“It’s regrettable the General Assembly did not pass a clean early-canvassing bill,” Michael Ricci said in response to questions about Hogan’s decision.
The legislation at issue let election workers count mail-in ballots early, easing a confluence of challenges rooted in the coronavirus pandemic, redistricting and Maryland’s only-in-the-nation law forbidding their tabulation until the Thursday after Election Day.
But it didn’t meet Hogan’s standards for election security, he said, and the governor struck down the proposal in late May.
Hogan’s action added to the state’s peculiar primary, which was delayed because of a redistricting lawsuit and pushed to the middle of summer vacation season, resulting in low attention from voters. Election offices already were struggling with staffing shortages fueled by the pandemic and its attendant disruptions to training.
“This problem was unnecessary,” said John T. Willis, executive in residence at the School of Public and International Affairs at the University of Baltimore. “Every time you have what to the public looks solvent and wasn’t solved, people are going to question why and that builds on itself, leading to distrust.”
Nearly a half-million people requested mail-in ballots this year — the highest number the state has ever recorded — as people who shifted to voting remotely during the pandemic continued to do so. As of Monday, 213,019 of the bundles had been returned.
Even without the ballots counted, the Associated Press called several high-profile races late Tuesday night because the margins were so wide to overcome. They projected Del. Daniel L. Cox (R-Frederick) would win the Republican gubernatorial contest, Del. Brooke E. Lierman (D-Baltimore City) would clinch the Democratic nomination for comptroller and Rep. Anthony G. Brown (D-Md.) would take the Democratic nomination for attorney general.
Hogan said his decision was based on a provision of the bill that would have loosened security requirements at a time of increasing mistrust in the integrity of elections, a lightning-rod issue since the 2020 election and former president Donald Trump’s unfounded claims of fraud.
“Maximizing voter participation and providing citizens with accessible and convenient ways to cast their ballots is vital to a healthy democracy,” Hogan wrote in his veto letter. “Just as equally vital, however, are election security and voter confidence — and most scholars agree that abuse does happen more so with mail-in voting versus voting in person. … Even the appearance of propriety or the opportunity for fraud can be enough to undermine citizens’ confidence in their electoral system.”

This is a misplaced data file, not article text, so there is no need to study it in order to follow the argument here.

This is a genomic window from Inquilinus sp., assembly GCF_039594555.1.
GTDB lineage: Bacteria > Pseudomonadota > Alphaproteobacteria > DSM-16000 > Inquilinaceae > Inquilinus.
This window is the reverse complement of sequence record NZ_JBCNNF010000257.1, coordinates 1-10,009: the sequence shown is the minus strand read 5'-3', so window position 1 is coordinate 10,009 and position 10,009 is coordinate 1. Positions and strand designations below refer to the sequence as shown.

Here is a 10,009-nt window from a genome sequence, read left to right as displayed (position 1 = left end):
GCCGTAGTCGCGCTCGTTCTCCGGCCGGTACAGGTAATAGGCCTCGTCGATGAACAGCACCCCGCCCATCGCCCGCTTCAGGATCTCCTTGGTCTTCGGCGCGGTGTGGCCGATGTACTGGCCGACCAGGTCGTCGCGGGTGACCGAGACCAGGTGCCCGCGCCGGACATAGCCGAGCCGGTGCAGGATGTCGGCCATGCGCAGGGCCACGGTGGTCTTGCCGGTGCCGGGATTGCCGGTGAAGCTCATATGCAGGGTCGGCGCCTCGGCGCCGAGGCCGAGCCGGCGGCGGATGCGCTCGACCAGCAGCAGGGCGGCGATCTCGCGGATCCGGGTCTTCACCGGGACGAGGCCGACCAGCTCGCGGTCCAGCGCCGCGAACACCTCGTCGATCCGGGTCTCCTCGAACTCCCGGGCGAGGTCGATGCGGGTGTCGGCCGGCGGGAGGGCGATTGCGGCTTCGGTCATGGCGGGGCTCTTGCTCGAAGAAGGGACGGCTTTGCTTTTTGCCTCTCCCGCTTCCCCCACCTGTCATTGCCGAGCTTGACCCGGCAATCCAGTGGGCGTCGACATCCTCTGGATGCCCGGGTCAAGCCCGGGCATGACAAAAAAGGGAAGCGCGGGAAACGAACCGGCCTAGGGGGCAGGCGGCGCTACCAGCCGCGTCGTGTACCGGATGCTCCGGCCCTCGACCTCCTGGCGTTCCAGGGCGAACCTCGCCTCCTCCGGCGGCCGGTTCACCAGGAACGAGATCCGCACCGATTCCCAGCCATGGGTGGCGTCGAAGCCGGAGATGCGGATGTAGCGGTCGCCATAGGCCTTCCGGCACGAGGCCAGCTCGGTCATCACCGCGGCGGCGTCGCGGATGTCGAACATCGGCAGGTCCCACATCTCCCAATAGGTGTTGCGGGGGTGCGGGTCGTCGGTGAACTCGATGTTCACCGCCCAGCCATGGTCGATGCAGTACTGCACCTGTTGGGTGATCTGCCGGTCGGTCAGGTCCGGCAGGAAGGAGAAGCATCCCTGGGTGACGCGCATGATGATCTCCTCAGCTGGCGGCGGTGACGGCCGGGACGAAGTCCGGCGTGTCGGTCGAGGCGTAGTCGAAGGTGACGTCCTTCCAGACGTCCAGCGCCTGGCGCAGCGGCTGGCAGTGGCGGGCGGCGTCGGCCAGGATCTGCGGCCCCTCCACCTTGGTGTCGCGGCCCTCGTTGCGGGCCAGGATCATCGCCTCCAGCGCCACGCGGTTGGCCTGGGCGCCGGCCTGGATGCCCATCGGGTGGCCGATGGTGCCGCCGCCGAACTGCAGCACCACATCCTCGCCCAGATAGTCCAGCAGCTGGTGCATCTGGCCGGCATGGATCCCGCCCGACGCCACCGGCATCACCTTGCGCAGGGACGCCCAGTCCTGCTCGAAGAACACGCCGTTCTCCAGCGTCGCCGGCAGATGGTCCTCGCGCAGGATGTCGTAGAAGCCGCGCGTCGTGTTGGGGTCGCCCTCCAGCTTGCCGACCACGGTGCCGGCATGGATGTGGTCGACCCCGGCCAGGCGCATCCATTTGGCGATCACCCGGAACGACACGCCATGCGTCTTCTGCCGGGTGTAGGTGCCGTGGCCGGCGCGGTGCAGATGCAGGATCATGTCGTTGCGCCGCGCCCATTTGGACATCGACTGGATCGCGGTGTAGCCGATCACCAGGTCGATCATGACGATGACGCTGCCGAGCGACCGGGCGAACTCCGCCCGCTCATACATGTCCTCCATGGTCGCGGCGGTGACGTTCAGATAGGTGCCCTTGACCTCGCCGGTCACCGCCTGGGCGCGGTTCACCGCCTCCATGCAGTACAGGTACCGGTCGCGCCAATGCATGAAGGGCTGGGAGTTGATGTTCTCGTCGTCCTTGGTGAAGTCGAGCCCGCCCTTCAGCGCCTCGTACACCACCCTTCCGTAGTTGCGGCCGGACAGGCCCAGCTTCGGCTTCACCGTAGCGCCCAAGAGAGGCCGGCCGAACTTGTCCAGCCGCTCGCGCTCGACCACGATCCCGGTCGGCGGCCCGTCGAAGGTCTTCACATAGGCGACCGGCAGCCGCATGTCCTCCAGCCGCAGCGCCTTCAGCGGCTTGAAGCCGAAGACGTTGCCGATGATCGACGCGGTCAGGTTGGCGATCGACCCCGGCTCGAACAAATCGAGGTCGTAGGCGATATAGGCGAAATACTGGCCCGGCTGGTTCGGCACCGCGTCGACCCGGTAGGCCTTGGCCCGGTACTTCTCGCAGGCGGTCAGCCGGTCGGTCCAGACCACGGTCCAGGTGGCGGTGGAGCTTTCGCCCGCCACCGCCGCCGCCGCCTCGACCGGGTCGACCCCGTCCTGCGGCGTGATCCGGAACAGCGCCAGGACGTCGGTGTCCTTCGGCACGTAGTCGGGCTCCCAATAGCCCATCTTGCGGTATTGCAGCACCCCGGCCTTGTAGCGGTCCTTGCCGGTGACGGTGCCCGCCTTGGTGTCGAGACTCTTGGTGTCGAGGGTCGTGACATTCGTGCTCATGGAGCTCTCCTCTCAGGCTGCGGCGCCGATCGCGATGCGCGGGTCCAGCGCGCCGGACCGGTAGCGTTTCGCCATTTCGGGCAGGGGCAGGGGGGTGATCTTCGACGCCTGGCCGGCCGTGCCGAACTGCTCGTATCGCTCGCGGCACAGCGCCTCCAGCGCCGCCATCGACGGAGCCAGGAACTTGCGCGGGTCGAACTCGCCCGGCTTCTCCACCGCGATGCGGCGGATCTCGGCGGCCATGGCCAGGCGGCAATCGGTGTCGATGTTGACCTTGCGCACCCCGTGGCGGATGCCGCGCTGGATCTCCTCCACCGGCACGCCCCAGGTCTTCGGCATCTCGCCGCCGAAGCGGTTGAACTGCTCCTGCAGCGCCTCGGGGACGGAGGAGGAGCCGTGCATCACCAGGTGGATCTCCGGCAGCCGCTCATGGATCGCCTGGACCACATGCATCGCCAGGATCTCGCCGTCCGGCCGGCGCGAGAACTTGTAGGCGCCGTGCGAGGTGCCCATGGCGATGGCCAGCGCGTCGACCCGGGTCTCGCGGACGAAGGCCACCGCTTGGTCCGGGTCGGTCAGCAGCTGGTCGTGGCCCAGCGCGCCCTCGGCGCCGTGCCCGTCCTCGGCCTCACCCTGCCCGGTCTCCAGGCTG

Hogan said the bill passed by the General Assembly would have allowed voters who neglect to sign their ballots to provide a signature either in person, by mail, email or text. “It remains silent on basic security measures such as signature verification,” he wrote.
State Sen. Cheryl C. Kagan (D-Montgomery), the bill’s sponsor, and some other voting rights advocates said Hogan’s decision to reject the bill, which would have permitted local boards to start tallying mail-in nerds on June 30 — eight days before the start of early voting — is the election reason results could be delayed for days, if not weeks.
“It’s so important that our local boards cannot be blamed for the delay,” she said. “It will not be as if they’re not working hard enough. It will not be because of fraud. It will not be for any reason other than Larry Hogan’s veto of legislation that would have solved the problem.”
Kagan wrote a letter to the governor June 1 asking him to issue an executive order, just as he did in 2020, during the height of the pandemic, to allow for early counting.
She said she never got a response.
Ricci said the situation did not warrant the action Kagan suggested.
“There are specific conditions for a state of emergency to be declared under the law. It is not a fix or remedy for any inconvenient situation, including legislative ineptitude,” he said.
The state’s elections board could have intervened, and it considered taking legal action, but opted against it last month.
William G. Voelp, chairman of the Maryland State Board of Elections, whose members are appointed by the governor, said there were a number of people who would have liked for the state to seek relief from the court to allow canvassing to start early. “And I was one of them,” he said.
The board decided not to pursue legal action at its June 28 meeting.
Voelp said with early voting starting on July 7, when mail-in ballot counting could not take place, boards would have only had about four days to start canvassing.
“The facts were before us and the timing that was around us just did not support … going to heroic efforts,” he said.
Instead, board workers will begin processing ballots on Thursday, releasing results at the end of each day. It is up to local boards to decide whether they will canvass on weekends, and it remains unclear when winners could be declared. The uncertainty about results has ranked candidates.
“It’s going to be a really frustrating evening for a lot of politicians statewide,” James Shalleck, one of two Republican primary candidates for attorney general and a former president of the Montgomery County Board of Elections, said on Tuesday. “I think it’s going to take at least a week to get really solid numbers.”
Parry Hughes, who voted in Calverton, said he is not concerned about waiting for the final results as long as the reasons are legitimate. He understands that thousands of mail-in ballots still need to be processed, and he trusts the elections board, he said.
“They’re usually very reputable and very good at it,” said Hughes.
Hughes, however, is concerned about candidates not accepting a loss. “If you didn’t win, you didn’t win this time,” he said. “The whole thing right now is geared up to … if they don’t like what it is, just to change the vote.”
Steve Thompson and Vanessa Sanchez contributed to this report.